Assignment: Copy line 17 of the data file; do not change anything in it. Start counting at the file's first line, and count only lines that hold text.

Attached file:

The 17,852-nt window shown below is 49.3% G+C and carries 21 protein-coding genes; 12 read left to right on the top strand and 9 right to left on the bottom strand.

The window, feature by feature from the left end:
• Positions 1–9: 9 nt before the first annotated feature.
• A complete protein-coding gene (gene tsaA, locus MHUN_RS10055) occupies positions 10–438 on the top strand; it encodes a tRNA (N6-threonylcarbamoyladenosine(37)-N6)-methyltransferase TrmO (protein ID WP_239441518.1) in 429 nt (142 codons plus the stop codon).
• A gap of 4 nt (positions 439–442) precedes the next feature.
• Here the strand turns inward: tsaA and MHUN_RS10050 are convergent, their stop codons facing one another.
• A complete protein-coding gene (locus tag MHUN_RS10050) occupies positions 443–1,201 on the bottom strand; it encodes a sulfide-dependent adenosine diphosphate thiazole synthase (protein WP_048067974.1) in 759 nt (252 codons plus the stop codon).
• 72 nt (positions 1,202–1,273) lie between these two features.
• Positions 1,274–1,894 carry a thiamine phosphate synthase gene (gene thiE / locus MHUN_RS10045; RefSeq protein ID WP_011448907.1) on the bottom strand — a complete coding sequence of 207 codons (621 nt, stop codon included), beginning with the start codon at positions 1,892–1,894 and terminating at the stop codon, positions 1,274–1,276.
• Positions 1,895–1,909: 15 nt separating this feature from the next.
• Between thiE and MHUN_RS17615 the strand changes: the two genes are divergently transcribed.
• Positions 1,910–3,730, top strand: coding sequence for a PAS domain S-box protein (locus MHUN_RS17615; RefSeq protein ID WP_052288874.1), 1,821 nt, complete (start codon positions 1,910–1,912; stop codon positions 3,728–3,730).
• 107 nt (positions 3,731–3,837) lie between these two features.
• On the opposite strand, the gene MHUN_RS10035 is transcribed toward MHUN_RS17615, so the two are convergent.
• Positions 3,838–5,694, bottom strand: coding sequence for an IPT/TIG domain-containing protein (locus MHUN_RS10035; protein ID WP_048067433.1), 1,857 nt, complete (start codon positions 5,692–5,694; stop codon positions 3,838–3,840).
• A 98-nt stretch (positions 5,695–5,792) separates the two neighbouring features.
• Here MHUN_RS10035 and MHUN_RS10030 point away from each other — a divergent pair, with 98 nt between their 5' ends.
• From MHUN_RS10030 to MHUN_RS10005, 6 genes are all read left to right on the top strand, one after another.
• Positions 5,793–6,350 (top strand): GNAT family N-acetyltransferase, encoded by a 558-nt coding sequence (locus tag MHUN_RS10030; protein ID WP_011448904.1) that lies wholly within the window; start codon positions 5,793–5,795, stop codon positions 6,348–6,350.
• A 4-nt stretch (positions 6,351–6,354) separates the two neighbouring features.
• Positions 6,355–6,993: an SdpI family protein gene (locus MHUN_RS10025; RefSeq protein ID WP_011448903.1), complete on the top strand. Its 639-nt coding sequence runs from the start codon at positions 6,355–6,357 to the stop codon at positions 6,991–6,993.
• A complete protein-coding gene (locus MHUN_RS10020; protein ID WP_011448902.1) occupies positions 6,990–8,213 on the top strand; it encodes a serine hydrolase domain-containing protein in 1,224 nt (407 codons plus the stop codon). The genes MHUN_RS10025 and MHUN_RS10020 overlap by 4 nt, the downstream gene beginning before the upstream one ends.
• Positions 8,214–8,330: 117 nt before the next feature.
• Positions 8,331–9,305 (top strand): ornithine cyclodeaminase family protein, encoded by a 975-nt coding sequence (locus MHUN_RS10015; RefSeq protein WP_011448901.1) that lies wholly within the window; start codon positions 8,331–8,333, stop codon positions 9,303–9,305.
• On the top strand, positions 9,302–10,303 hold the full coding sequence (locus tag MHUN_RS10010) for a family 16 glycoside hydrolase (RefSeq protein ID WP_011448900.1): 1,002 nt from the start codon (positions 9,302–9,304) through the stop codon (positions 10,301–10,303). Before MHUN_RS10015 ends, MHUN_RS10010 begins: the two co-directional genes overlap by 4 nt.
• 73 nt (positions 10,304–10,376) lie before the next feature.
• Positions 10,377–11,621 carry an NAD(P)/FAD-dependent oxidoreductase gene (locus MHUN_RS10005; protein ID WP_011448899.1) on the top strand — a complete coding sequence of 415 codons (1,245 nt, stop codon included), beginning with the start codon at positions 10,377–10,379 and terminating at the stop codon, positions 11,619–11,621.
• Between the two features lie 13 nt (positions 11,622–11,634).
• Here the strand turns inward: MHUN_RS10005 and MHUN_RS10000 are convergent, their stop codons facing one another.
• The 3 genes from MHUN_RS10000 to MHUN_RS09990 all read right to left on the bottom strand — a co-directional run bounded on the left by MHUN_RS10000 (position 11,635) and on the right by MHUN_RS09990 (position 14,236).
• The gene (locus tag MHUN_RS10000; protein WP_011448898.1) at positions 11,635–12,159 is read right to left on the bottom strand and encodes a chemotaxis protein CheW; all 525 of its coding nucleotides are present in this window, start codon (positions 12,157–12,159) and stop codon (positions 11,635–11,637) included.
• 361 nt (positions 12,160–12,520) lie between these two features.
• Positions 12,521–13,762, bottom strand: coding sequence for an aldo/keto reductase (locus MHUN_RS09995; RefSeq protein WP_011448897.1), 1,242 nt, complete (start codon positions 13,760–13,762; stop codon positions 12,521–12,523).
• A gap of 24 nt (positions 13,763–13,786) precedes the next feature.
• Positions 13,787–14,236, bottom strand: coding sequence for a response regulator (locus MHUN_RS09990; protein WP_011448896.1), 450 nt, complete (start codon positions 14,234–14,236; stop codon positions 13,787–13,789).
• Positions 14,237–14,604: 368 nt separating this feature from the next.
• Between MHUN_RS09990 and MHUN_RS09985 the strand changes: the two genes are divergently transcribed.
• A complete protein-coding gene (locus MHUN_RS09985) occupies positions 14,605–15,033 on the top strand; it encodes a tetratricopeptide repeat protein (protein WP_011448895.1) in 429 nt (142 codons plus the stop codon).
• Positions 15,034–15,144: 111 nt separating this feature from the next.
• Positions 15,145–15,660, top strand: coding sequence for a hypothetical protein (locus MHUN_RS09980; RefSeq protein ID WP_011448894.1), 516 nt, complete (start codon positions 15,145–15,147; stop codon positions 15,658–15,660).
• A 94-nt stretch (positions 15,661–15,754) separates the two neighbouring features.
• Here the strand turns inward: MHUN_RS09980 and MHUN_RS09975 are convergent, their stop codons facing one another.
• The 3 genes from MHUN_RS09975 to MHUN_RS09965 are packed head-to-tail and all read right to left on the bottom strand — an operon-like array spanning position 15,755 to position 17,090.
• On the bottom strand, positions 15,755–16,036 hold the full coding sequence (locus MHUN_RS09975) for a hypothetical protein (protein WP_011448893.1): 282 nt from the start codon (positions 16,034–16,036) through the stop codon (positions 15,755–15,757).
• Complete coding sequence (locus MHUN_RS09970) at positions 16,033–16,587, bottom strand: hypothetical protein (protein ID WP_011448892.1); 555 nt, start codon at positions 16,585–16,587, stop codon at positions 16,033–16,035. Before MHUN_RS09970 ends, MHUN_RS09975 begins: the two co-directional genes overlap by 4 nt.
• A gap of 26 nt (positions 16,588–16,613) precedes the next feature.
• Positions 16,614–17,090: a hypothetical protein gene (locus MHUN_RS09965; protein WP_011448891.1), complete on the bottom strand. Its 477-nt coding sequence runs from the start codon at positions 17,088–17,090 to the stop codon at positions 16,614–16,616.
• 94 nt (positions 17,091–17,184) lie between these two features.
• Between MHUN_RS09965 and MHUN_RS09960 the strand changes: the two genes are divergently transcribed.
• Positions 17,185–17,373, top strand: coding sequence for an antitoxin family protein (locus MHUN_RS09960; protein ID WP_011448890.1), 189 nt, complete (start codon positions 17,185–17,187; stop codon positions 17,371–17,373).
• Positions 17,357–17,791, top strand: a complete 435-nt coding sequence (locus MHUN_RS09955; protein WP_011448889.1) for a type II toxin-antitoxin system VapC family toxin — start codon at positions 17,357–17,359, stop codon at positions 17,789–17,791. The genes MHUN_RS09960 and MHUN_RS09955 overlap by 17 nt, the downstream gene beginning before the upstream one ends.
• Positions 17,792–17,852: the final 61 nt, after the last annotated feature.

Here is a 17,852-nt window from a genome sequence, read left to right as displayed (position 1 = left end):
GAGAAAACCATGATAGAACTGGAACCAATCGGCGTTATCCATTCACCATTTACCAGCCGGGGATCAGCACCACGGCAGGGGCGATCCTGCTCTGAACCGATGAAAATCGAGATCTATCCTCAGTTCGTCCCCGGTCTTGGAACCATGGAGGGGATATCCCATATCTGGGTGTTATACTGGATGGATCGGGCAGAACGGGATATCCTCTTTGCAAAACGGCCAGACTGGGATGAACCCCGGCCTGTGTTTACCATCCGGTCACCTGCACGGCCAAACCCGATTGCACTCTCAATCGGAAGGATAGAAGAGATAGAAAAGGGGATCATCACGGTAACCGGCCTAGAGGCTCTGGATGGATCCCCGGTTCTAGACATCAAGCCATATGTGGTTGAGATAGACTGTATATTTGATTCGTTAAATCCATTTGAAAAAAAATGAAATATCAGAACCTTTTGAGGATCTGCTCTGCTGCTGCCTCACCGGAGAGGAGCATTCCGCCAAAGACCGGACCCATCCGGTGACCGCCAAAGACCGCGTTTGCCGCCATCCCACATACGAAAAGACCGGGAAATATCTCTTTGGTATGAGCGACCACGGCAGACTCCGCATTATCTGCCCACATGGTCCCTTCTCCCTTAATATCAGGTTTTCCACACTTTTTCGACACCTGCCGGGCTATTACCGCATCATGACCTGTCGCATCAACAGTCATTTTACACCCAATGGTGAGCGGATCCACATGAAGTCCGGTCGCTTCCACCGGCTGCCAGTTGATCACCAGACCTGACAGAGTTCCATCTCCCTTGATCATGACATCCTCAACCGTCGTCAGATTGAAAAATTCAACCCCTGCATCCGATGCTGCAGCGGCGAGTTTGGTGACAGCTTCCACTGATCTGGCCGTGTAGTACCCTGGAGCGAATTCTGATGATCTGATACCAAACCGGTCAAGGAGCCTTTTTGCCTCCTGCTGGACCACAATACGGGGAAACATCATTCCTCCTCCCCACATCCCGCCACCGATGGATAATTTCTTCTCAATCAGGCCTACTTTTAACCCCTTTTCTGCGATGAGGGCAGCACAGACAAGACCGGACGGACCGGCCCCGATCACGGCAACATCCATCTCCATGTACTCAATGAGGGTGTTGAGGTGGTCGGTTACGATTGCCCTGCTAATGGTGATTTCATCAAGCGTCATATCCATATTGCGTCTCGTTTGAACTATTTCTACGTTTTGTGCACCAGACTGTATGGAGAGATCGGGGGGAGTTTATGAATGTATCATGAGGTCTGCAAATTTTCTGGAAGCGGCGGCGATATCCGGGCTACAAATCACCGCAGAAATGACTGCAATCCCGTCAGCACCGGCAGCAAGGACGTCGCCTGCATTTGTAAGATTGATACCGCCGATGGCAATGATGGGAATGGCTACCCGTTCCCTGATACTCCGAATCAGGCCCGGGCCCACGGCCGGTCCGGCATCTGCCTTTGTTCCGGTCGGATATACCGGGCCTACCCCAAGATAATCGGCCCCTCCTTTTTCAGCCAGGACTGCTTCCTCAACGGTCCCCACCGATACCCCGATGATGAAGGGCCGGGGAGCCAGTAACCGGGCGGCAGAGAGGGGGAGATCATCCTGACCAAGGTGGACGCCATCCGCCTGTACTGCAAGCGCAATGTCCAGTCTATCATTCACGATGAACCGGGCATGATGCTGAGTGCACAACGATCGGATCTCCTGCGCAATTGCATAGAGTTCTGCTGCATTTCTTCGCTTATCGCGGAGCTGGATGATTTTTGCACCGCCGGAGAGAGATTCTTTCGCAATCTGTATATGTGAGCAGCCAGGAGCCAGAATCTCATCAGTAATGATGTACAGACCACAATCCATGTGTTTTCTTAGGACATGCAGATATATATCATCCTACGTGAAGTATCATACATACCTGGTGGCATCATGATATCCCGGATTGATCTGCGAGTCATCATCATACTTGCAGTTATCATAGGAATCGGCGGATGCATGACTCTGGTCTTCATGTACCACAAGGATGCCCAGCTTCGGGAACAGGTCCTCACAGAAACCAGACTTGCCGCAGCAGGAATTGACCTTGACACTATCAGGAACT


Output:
• Here MHUN_RS10035 and MHUN_RS10030 point away from each other — a divergent pair, with 98 nt between their 5' ends.